Old Republic (ORI) cannot quite make it to my $27 target, with perhaps some recent weakness related to concerns that the title insurance business will continue. However, comparisons in this business get a lot easier in the second half of the year, and steadiness in the general insurance business will still allow the company to earn $2.40 a share this year, versus the abnormally strong $2.79 last year. And an improvement to $2.60 next year is a possibility, as higher interest rates will help investment income. ORI is a buy below $24. My target remains $27.

Patterson Companies (PDCO) is slightly higher since reporting fiscal third-quarter results last week. EPS of $0.62, vs. $0.55 last year, was $0.02 better than expectations. Overall sales were little changed, as a 3.8% decline in dental sales due to weakness in CAD-CAM equipment and infection control profits with lower COVID-related sales, was offset by a 4.6% gain in animal health products. Despite the flat sales, the company was able to increase margins on good cost controls and a greater contribution from value-added services.

With one quarter left in the current fiscal year, the company expects EPS of $2.25 to $2.30. While I am somewhat concerned about the weakness in dental, the company’s good execution on margins and strength in animal health gives me confidence the company can earn at least $2.40 a share in the next fiscal year and move closer to my $33 target. PDCO is a buy below $29.50. The 3.85% dividend will help support the stock.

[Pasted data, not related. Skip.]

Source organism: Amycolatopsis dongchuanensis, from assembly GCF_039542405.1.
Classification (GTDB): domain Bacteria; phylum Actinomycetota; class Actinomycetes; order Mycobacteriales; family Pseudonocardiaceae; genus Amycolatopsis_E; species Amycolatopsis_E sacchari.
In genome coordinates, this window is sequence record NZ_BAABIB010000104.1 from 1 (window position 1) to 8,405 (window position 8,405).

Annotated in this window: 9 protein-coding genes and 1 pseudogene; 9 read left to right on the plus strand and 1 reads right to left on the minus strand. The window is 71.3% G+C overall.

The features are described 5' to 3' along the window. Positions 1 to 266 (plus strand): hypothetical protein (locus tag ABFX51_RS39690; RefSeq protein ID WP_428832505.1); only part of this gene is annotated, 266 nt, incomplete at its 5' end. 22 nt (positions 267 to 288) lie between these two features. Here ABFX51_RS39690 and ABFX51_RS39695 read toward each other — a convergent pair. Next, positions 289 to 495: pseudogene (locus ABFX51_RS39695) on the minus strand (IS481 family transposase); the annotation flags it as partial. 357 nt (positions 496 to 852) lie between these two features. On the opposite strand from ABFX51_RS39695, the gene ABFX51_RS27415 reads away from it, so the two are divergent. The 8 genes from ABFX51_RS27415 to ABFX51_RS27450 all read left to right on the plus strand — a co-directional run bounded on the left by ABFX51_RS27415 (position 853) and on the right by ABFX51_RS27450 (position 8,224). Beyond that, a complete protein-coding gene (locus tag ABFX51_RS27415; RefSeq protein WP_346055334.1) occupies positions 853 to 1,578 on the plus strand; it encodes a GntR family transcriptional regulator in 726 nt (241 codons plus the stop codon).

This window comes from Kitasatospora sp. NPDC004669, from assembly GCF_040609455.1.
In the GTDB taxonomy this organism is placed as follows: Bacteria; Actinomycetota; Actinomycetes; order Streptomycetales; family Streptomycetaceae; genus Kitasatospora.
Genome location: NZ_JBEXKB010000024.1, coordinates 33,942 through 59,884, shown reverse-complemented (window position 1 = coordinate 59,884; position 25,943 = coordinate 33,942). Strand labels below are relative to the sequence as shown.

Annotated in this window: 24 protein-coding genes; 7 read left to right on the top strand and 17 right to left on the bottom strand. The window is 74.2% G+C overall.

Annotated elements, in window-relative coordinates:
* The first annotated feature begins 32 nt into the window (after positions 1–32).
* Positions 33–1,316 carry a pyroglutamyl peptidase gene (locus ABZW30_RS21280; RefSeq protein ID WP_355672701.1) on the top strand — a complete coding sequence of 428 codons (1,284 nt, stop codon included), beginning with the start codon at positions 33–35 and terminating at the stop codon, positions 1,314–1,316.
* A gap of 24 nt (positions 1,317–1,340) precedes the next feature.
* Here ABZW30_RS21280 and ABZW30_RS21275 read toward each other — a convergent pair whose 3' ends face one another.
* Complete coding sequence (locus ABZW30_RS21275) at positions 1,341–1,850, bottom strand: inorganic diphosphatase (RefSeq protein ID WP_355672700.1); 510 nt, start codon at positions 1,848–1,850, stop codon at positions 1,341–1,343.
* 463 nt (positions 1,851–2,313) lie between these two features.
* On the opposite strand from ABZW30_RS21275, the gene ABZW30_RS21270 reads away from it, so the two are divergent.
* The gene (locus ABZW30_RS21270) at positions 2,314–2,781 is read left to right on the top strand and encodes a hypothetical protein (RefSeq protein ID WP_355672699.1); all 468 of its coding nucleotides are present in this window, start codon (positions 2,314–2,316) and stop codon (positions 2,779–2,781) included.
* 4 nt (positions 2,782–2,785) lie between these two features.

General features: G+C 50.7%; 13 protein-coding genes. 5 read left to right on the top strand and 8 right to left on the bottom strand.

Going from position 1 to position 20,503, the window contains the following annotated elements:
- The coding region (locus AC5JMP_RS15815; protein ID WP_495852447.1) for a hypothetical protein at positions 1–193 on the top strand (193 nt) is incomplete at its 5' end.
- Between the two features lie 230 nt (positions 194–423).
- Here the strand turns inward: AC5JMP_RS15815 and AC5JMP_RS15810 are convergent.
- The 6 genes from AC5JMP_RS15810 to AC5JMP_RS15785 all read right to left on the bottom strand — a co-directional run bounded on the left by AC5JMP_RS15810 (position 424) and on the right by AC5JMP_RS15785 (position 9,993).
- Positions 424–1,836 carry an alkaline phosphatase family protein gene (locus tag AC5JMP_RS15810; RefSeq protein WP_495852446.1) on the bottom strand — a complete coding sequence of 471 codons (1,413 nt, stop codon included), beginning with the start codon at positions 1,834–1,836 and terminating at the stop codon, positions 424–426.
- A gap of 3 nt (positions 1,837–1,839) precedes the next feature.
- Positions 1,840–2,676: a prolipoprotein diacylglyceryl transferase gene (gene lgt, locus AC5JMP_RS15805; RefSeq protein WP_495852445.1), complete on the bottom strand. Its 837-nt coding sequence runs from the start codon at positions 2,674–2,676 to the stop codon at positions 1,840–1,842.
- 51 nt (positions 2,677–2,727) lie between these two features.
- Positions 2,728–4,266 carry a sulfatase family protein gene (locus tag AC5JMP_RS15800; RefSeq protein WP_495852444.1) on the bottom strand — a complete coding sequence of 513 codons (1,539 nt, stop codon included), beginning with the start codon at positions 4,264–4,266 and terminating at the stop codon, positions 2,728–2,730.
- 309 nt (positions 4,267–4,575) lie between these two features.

Phibro Animal Health (PAHC) has traded in a stable manner through the recent market turbulence. The stock remains cheap at 13X earnings for the current fiscal year, with earnings likely bottoming out as inflation eases and the company’s growth initiatives begin to payoff. PAHC is a buy under $16. My target is $20.

Sonoco Products (SON) has been a frustrating performer, with the stock locked in a tight range despite the fact that the company continues to do well, and earnings estimates remain relatively stable. Trading at just over 10X this year’s earnings, I think an economic slowdown is at least partially baked into estimates, and the stock will do well barring a severe recession. SON is a buy below $65. My target is $75. The 3.3% dividend yield will add to total returns.

Sysco Corp. (SYY), which last month’s new pick, has traded in a typical pattern for the stock, i.e., it hasn’t moved that much. However, I remain confident that earnings are moving in the right direction, as the company will benefit from value gains and cost cuts. Trading at 17X earnings estimates for the June 2024 fiscal, this high-quality company remains cheap by historical standards, and I look for a higher stock price over the next 12 months. SYY is a buy below $80. My target is $92.